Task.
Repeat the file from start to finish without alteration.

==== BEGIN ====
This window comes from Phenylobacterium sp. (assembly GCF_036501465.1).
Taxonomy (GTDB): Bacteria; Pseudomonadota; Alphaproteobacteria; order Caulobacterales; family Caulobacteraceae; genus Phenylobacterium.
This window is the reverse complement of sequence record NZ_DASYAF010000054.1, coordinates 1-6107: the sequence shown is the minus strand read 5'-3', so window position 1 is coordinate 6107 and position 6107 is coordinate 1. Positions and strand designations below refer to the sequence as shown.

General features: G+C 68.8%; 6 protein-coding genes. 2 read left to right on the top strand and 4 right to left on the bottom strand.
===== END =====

This window comes from Phenylobacterium sp. (assembly GCF_036501465.1).
Taxonomy (GTDB): Bacteria; Pseudomonadota; Alphaproteobacteria; order Caulobacterales; family Caulobacteraceae; genus Phenylobacterium.
This window is the reverse complement of sequence record NZ_DASYAF010000054.1, coordinates 1-6107: the sequence shown is the minus strand read 5'-3', so window position 1 is coordinate 6107 and position 6107 is coordinate 1. Positions and strand designations below refer to the sequence as shown.

General features: G+C 68.8%; 6 protein-coding genes. 2 read left to right on the top strand and 4 right to left on the bottom strand.